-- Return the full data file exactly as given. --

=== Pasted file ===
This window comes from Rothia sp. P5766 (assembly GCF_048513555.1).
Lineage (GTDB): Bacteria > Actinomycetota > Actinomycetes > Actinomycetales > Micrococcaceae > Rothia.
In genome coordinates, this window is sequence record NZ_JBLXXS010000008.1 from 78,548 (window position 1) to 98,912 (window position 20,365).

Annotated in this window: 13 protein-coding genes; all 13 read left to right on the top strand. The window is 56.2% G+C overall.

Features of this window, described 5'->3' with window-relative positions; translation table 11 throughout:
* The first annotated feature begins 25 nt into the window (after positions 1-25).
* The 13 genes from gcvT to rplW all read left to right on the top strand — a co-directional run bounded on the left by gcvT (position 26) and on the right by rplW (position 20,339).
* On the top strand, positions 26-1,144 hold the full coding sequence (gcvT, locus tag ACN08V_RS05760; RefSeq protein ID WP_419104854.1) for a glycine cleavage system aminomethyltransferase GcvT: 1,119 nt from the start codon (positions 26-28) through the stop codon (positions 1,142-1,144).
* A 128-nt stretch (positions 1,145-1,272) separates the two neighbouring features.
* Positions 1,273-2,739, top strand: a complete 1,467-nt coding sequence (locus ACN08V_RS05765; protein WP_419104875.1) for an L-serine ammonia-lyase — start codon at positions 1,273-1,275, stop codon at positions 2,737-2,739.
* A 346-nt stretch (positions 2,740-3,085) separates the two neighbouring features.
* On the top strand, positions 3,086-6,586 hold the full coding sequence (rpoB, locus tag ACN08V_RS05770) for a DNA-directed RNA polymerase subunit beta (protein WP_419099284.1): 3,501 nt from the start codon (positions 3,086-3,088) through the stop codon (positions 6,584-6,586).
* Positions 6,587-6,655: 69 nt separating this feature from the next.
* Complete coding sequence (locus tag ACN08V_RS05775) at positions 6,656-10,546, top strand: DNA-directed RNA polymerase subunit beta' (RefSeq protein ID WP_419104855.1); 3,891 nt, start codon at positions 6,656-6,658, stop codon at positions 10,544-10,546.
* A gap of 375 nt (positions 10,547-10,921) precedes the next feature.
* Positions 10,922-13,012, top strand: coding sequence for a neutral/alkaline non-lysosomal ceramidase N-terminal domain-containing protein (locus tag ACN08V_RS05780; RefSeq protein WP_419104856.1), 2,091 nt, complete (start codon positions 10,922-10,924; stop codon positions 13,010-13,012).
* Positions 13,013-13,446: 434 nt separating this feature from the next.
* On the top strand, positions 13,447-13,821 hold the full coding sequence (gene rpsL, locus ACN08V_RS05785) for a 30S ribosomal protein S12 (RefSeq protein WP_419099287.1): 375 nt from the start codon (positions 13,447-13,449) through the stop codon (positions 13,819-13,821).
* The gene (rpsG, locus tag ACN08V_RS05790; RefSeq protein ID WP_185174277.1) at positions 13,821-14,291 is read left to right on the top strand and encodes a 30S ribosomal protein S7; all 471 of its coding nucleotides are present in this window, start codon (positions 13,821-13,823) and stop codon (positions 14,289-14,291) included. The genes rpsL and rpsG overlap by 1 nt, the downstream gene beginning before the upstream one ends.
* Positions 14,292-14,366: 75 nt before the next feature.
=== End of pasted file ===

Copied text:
This window comes from Rothia sp. P5766 (assembly GCF_048513555.1).
Lineage (GTDB): Bacteria > Actinomycetota > Actinomycetes > Actinomycetales > Micrococcaceae > Rothia.
In genome coordinates, this window is sequence record NZ_JBLXXS010000008.1 from 78,548 (window position 1) to 98,912 (window position 20,365).

Annotated in this window: 13 protein-coding genes; all 13 read left to right on the top strand. The window is 56.2% G+C overall.

Features of this window, described 5'->3' with window-relative positions; translation table 11 throughout:
* The first annotated feature begins 25 nt into the window (after positions 1-25).
* The 13 genes from gcvT to rplW all read left to right on the top strand — a co-directional run bounded on the left by gcvT (position 26) and on the right by rplW (position 20,339).
* On the top strand, positions 26-1,144 hold the full coding sequence (gcvT, locus tag ACN08V_RS05760; RefSeq protein ID WP_419104854.1) for a glycine cleavage system aminomethyltransferase GcvT: 1,119 nt from the start codon (positions 26-28) through the stop codon (positions 1,142-1,144).
* A 128-nt stretch (positions 1,145-1,272) separates the two neighbouring features.
* Positions 1,273-2,739, top strand: a complete 1,467-nt coding sequence (locus ACN08V_RS05765; protein WP_419104875.1) for an L-serine ammonia-lyase — start codon at positions 1,273-1,275, stop codon at positions 2,737-2,739.
* A 346-nt stretch (positions 2,740-3,085) separates the two neighbouring features.
* On the top strand, positions 3,086-6,586 hold the full coding sequence (rpoB, locus tag ACN08V_RS05770) for a DNA-directed RNA polymerase subunit beta (protein WP_419099284.1): 3,501 nt from the start codon (positions 3,086-3,088) through the stop codon (positions 6,584-6,586).
* Positions 6,587-6,655: 69 nt separating this feature from the next.
* Complete coding sequence (locus tag ACN08V_RS05775) at positions 6,656-10,546, top strand: DNA-directed RNA polymerase subunit beta' (RefSeq protein ID WP_419104855.1); 3,891 nt, start codon at positions 6,656-6,658, stop codon at positions 10,544-10,546.
* A gap of 375 nt (positions 10,547-10,921) precedes the next feature.
* Positions 10,922-13,012, top strand: coding sequence for a neutral/alkaline non-lysosomal ceramidase N-terminal domain-containing protein (locus tag ACN08V_RS05780; RefSeq protein WP_419104856.1), 2,091 nt, complete (start codon positions 10,922-10,924; stop codon positions 13,010-13,012).
* Positions 13,013-13,446: 434 nt separating this feature from the next.
* On the top strand, positions 13,447-13,821 hold the full coding sequence (gene rpsL, locus ACN08V_RS05785) for a 30S ribosomal protein S12 (RefSeq protein WP_419099287.1): 375 nt from the start codon (positions 13,447-13,449) through the stop codon (positions 13,819-13,821).
* The gene (rpsG, locus tag ACN08V_RS05790; RefSeq protein ID WP_185174277.1) at positions 13,821-14,291 is read left to right on the top strand and encodes a 30S ribosomal protein S7; all 471 of its coding nucleotides are present in this window, start codon (positions 13,821-13,823) and stop codon (positions 14,289-14,291) included. The genes rpsL and rpsG overlap by 1 nt, the downstream gene beginning before the upstream one ends.
* Positions 14,292-14,366: 75 nt before the next feature.